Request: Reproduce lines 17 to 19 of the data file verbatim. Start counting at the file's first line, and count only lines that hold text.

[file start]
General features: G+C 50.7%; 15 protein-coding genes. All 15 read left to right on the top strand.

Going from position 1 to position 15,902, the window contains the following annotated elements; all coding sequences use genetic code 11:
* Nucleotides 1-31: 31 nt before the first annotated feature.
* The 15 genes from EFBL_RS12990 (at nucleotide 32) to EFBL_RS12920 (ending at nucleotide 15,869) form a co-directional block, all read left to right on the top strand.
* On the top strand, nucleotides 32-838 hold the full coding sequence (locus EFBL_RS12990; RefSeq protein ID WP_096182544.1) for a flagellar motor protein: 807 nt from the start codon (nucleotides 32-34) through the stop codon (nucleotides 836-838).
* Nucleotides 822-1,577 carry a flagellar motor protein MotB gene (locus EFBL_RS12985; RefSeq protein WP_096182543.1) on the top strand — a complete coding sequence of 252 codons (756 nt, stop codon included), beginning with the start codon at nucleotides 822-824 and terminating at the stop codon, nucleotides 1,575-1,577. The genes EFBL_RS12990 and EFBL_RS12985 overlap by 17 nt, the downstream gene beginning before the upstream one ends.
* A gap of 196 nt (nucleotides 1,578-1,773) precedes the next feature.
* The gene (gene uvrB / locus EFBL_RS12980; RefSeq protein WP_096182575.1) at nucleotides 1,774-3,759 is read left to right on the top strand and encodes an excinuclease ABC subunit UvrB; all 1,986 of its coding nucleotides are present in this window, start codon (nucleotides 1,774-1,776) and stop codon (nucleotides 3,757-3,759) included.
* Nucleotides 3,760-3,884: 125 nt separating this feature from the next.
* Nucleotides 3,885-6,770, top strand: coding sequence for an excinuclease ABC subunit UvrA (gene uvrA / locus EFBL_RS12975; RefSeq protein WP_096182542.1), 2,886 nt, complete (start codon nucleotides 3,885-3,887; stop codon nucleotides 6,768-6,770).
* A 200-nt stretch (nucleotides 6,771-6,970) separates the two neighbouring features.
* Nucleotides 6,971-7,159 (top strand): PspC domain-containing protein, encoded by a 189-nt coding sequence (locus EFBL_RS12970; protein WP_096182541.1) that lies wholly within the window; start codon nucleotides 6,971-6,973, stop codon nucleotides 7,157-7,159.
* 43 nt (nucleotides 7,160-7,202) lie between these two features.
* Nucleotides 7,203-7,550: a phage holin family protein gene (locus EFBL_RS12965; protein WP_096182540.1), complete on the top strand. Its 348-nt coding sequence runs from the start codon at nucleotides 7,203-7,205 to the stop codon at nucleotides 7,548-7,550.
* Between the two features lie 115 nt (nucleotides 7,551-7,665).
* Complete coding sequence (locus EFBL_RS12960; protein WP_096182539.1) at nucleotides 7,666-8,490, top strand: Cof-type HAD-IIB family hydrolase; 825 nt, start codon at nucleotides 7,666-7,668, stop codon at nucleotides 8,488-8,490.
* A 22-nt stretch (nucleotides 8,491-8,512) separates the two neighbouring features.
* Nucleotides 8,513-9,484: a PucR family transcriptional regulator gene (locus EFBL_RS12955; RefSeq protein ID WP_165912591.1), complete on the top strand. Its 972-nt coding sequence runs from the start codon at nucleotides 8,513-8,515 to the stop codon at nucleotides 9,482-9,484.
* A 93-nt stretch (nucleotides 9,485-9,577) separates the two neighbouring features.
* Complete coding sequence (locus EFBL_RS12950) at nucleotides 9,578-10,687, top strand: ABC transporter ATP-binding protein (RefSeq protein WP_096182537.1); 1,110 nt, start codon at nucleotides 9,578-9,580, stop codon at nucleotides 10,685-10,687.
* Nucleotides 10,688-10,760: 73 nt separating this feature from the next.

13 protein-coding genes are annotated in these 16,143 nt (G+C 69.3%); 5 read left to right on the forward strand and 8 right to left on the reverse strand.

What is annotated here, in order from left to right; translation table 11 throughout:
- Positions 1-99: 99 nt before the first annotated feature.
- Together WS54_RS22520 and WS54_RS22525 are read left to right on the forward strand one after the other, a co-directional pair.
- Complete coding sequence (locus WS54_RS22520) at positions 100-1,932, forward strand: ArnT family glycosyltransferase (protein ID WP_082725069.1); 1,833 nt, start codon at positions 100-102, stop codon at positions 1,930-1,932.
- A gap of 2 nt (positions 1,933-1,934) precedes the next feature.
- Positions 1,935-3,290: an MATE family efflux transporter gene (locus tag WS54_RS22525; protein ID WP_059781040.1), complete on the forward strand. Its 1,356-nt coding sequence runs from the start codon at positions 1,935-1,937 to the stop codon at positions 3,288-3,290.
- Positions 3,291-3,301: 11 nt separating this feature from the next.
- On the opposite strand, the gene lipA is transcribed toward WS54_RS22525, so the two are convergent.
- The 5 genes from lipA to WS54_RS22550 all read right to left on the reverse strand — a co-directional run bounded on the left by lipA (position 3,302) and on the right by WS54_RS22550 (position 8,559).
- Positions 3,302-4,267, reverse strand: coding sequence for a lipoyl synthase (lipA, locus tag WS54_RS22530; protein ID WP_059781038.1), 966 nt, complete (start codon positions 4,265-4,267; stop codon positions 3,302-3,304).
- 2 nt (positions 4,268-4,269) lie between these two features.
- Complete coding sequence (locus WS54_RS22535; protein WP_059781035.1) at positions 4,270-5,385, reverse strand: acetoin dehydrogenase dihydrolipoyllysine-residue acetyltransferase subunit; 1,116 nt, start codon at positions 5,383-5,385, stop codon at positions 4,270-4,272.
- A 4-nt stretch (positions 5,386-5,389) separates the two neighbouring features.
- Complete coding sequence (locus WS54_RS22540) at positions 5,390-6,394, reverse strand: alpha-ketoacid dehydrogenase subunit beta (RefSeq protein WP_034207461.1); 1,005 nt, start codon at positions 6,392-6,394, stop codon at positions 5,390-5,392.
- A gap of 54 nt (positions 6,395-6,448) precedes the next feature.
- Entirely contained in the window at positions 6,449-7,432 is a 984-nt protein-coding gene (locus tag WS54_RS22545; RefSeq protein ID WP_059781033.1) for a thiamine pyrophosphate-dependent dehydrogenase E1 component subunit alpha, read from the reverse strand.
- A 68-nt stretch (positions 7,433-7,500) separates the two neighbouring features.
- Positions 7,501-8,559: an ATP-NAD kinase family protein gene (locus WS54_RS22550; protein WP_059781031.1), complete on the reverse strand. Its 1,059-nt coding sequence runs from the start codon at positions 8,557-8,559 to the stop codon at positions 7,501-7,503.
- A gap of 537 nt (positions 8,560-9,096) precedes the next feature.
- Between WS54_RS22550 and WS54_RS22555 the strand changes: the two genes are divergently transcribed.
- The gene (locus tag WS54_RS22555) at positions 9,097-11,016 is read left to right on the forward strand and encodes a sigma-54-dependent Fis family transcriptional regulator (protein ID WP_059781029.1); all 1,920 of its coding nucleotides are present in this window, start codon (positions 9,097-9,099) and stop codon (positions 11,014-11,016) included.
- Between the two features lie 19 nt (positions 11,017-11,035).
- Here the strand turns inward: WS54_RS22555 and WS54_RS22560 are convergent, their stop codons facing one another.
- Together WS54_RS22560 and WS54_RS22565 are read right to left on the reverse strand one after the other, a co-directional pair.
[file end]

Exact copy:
* A 22-nt stretch (nucleotides 8,491-8,512) separates the two neighbouring features.
* Nucleotides 8,513-9,484: a PucR family transcriptional regulator gene (locus EFBL_RS12955; RefSeq protein ID WP_165912591.1), complete on the top strand. Its 972-nt coding sequence runs from the start codon at nucleotides 8,513-8,515 to the stop codon at nucleotides 9,482-9,484.
* A 93-nt stretch (nucleotides 9,485-9,577) separates the two neighbouring features.